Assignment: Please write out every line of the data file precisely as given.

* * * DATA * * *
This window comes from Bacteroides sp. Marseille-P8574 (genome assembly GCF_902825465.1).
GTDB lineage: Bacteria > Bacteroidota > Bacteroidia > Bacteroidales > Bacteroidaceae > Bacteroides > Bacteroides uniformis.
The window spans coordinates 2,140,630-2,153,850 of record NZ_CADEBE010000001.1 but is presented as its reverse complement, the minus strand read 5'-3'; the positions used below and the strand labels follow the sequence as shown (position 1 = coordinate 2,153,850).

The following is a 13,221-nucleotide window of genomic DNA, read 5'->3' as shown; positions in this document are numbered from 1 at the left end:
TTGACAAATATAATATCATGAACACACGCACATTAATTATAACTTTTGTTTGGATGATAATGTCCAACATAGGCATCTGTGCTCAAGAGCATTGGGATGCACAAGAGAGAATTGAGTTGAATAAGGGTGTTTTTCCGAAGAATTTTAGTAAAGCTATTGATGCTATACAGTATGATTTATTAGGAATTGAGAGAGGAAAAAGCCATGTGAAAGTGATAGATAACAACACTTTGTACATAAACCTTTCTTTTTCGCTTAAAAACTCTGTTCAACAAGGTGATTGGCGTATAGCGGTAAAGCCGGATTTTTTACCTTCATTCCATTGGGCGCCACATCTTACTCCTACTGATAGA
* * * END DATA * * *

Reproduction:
This window comes from Bacteroides sp. Marseille-P8574 (genome assembly GCF_902825465.1).
GTDB lineage: Bacteria > Bacteroidota > Bacteroidia > Bacteroidales > Bacteroidaceae > Bacteroides > Bacteroides uniformis.
The window spans coordinates 2,140,630-2,153,850 of record NZ_CADEBE010000001.1 but is presented as its reverse complement, the minus strand read 5'-3'; the positions used below and the strand labels follow the sequence as shown (position 1 = coordinate 2,153,850).

The following is a 13,221-nucleotide window of genomic DNA, read 5'->3' as shown; positions in this document are numbered from 1 at the left end:
TTGACAAATATAATATCATGAACACACGCACATTAATTATAACTTTTGTTTGGATGATAATGTCCAACATAGGCATCTGTGCTCAAGAGCATTGGGATGCACAAGAGAGAATTGAGTTGAATAAGGGTGTTTTTCCGAAGAATTTTAGTAAAGCTATTGATGCTATACAGTATGATTTATTAGGAATTGAGAGAGGAAAAAGCCATGTGAAAGTGATAGATAACAACACTTTGTACATAAACCTTTCTTTTTCGCTTAAAAACTCTGTTCAACAAGGTGATTGGCGTATAGCGGTAAAGCCGGATTTTTTACCTTCATTCCATTGGGCGCCACATCTTACTCCTACTGATAGA